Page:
Among the many of Chinese New Year traditions, three are guaranteed: firecrackers, hongbao (red envelopes of money), and red-colored everything. The origins of these icons, however, are rooted in story.
The Color Red and Firecrackers
In ancient China, there was an abnormally fierce monster called Nian who lived at the bottom of the sea, only going ashore for meals. Unfortunately, its meals consisted of livestock and humans, and it only fed on one day of the year – New Year’s Eve.
In order to avoid being eaten, people in the villages fled to the mountains to avoid falling prey to Nian’s annual feast. However, one year, an old man came to one of the villages seeking refuge, claiming that in exchange, he would drive Nian away. Of course, people in the village did not believe him, and fearing for his life and theirs, tried desperately to persuaded him to join them in fleeing for the mountains for New Year’s Eve. But the old man was insistent, he was staying.
When New Year’s Eve was upon them, the village people, safe on the high slopes of the mountains, heard the burst of firecrackers echoing through the valley from their village below. The next day, when they returned, they found their village and livestock safe and sound, exactly as they’d left it. The night before, when Nian prepared to attack the villages for his usual feast, the old man used red paper, red candles and red firecrackers to scared it away. And so it was discovered that the color red and firecrackers had special powers in warding off evil spirits, like Nian.
Hongbao (red envelopes of money)
The giving of money for Spring Festival may seem like a modern addition, but a widespread legend on the origins of hongbao calls that into question. In ancient times, there was a small demon called Sui, who came out on the night of New Year’s Eve to touch the head of sleeping children. The children were often too scared to cry and alert their parents for help. So, they would fall victim to Sui, waking up on New Year’s Day with a headache and fever, before eventually becoming permanently and irreversibly brain-dead. In fear of Sui claiming their children’s minds, parents began sitting up till dawn with a light on in order to protect and safeguard their young.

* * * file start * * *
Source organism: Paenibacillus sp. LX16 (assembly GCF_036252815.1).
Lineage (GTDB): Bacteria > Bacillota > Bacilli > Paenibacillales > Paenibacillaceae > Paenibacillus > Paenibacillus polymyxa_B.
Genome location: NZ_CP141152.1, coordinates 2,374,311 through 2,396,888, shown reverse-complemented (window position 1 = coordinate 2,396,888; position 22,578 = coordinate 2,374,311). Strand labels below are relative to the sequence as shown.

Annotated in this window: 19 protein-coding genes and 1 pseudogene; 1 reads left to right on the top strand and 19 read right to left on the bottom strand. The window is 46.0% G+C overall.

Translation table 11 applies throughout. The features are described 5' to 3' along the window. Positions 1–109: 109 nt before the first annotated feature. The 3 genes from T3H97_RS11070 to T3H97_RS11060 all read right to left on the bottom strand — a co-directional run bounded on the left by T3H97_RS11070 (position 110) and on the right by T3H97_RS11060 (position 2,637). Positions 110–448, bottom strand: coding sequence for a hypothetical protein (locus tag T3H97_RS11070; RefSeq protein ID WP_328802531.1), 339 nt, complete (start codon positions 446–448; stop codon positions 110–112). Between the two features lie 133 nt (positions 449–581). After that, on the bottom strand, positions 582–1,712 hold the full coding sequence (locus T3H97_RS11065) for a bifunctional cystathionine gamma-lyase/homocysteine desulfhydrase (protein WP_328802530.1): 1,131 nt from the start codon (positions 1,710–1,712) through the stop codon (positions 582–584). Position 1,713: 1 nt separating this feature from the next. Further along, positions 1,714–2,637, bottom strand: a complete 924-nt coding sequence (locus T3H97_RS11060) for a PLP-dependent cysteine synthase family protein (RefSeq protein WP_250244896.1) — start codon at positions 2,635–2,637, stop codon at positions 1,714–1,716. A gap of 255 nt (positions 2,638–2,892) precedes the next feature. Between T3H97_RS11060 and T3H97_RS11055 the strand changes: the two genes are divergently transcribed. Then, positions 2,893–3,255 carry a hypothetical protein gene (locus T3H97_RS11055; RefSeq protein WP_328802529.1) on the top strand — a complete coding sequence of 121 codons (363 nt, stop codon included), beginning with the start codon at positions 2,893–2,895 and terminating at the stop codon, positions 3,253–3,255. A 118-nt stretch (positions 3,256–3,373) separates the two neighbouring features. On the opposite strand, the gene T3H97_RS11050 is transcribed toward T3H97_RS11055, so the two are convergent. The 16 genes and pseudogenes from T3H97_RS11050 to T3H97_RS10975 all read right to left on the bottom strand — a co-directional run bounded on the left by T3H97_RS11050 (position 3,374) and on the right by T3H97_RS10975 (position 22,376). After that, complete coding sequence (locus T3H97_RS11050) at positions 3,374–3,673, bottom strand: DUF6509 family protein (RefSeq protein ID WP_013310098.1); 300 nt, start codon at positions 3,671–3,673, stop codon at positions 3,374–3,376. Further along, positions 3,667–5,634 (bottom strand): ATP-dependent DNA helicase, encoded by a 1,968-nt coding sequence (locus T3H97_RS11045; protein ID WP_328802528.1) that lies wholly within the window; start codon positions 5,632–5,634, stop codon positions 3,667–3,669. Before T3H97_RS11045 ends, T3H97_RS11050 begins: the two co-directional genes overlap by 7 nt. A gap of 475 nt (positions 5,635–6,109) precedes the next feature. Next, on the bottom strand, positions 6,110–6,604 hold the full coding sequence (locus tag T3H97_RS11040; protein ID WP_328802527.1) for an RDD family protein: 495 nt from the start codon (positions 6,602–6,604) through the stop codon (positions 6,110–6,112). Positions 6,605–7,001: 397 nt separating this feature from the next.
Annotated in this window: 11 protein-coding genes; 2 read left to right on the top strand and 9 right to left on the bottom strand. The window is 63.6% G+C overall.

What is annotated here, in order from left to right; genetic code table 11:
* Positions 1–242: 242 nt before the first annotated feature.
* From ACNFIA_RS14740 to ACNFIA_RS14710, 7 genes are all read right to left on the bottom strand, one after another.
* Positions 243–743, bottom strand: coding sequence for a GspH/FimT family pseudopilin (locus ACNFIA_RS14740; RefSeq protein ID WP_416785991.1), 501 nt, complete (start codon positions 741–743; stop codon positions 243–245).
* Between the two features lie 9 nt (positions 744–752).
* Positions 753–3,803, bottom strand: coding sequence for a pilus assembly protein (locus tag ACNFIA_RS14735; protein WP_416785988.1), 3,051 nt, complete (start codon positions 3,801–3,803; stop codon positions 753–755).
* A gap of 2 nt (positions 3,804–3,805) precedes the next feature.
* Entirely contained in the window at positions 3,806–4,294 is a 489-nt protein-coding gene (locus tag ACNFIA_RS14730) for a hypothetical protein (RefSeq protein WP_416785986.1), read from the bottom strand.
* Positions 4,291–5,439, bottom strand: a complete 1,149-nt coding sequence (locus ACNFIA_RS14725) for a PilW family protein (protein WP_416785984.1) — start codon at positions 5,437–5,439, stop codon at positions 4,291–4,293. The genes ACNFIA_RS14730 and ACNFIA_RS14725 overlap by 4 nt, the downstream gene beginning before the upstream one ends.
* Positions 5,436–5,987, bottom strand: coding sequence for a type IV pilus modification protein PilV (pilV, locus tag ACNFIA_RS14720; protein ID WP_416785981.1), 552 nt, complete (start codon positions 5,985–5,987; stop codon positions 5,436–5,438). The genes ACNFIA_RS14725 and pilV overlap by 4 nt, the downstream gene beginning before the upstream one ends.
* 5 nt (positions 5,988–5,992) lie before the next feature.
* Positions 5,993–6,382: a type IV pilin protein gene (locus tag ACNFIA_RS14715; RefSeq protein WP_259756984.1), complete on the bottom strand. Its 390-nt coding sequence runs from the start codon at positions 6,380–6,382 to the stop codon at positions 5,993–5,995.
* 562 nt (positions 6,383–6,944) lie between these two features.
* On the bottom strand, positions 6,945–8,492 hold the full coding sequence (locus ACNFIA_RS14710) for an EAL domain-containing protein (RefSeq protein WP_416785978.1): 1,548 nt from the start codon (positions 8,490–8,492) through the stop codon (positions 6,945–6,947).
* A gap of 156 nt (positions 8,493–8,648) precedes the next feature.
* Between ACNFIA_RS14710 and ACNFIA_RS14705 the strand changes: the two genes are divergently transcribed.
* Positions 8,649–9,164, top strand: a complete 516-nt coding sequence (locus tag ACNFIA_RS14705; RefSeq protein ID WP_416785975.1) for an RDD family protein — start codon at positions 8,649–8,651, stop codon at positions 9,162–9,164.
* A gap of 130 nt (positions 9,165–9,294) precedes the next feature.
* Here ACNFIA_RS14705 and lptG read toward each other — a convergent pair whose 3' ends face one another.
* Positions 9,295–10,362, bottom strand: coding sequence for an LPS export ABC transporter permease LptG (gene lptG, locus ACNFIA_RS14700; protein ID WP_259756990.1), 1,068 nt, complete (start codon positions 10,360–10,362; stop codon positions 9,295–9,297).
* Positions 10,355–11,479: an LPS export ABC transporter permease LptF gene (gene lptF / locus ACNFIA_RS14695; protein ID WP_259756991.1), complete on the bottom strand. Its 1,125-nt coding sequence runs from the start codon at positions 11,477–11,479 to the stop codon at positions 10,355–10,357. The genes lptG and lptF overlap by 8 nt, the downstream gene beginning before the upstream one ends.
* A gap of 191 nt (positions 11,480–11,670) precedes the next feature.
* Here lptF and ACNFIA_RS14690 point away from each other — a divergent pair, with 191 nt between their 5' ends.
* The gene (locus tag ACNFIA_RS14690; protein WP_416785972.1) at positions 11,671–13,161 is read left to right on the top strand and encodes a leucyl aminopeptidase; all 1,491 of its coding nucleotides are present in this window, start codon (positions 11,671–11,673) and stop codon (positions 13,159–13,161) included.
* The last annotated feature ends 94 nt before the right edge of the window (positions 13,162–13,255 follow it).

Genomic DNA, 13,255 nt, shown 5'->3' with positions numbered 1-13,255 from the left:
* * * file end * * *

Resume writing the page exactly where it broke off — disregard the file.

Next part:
The story continues, that there was once a couple who gave birth to a son in their elder years. They felt extra precautions needed to be taken to ward off Sui from attacking their son, so on New Year’s Eve, they took out eight copper coins for him to play with, hoping this would keep him awake as long as possible. When the child was eventually tired and fell asleep, they put the eight coppers wrapped in red paper under his pillow. The husband and wife tried their hardest to stay awake, but they too eventually fell asleep before dawn. In the middle of the night, Sui conjured a gust of wind to break into the child’s room, but when he was about to touch the child’s head, bright flashes of light suddenly appeared around the pillow. This had never happened before, and the Sui ran away in fear. The next day, the couple told everyone how they scared away Sui by wrapping eight copper coins in red paper. After that, everyone started doing the same. And so the origins of hongbao are traced to warding off evil spirits and safeguarding children.